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I would argue that because of the right angle nature foot portion in a ball of the ball of the foot kick, it would be the transverse load. But really both because both strike perpendicular to the leg in regards to length (rod).
If you consider the leg the rod an axial kick would come from a side kick or a flat footed front kick where the load is on the bottom of the foot.

The reason I believe most people don't use ball of the foot in fast paced sparring is because it needs to be thrown horizontally to make any sense, wheras the instep can travel any angle.
 

dvcochran

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The reason I believe most people don't use ball of the foot in sparring is because it needs to be thrown horizontally to make any sense, wheras the instep can spring from any angle
Not correct. See my previous post about how I used the ball of the foot. Believe me, it works very well.
 
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Not correct. See my previous post about how I used the ball of the foot. Believe me, it works very well.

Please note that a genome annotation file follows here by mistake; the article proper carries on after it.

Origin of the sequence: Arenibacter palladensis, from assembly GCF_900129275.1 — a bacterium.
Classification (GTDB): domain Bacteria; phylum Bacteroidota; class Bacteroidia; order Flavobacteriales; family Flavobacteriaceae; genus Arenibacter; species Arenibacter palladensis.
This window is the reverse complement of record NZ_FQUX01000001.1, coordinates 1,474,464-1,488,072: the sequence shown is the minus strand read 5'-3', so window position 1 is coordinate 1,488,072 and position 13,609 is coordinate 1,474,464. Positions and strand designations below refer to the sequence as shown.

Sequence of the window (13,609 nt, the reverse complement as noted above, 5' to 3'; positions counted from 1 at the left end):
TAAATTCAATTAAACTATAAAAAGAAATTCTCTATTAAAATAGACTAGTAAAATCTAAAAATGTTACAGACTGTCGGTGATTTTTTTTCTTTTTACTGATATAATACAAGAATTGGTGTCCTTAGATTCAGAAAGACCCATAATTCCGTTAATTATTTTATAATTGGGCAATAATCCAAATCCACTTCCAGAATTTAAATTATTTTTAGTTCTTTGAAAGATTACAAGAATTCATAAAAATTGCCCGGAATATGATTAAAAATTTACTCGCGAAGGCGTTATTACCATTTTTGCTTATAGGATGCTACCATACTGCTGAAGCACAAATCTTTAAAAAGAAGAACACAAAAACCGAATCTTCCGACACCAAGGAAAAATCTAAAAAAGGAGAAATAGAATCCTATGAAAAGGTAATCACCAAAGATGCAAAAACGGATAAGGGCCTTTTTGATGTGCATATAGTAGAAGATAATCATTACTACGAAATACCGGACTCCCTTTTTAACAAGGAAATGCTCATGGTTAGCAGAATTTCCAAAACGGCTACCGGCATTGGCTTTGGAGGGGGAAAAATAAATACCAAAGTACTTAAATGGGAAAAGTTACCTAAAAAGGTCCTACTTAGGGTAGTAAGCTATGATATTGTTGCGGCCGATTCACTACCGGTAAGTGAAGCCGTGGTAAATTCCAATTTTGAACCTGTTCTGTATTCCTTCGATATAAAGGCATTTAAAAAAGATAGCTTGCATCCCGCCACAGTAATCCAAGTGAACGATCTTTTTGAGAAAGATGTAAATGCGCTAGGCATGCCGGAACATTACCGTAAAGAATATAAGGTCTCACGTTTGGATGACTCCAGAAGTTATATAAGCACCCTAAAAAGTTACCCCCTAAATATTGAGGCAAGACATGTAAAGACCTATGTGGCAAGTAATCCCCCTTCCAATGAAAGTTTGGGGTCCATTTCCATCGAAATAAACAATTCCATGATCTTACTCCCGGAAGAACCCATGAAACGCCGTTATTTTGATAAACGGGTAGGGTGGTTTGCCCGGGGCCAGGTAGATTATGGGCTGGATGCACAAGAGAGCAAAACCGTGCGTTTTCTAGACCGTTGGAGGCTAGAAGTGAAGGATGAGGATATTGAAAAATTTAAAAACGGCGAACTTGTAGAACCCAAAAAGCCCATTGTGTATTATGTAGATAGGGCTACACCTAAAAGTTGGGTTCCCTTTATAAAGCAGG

Anything can be made to work, but if you throw the ball of the foot 45 degree, it's more a front kick dynamic to it and toes are in danger.
 

Minkia

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Here's a crazy idea... maybe you should kick something with it?
How effective it will be in use varies from one person to another. Kicking air is fine, as far as it goes, but you should also be kicking actual things.
I must have been taught wrong. Or perhaps it was my own misunderstanding that's to blame, however I thought a roundhouse was more a follow through using utilizing the top of the foot. Which is greatly disappointing because I was awarded my black belt, for Okinawan Goju. Smh.
 

SahBumNimRush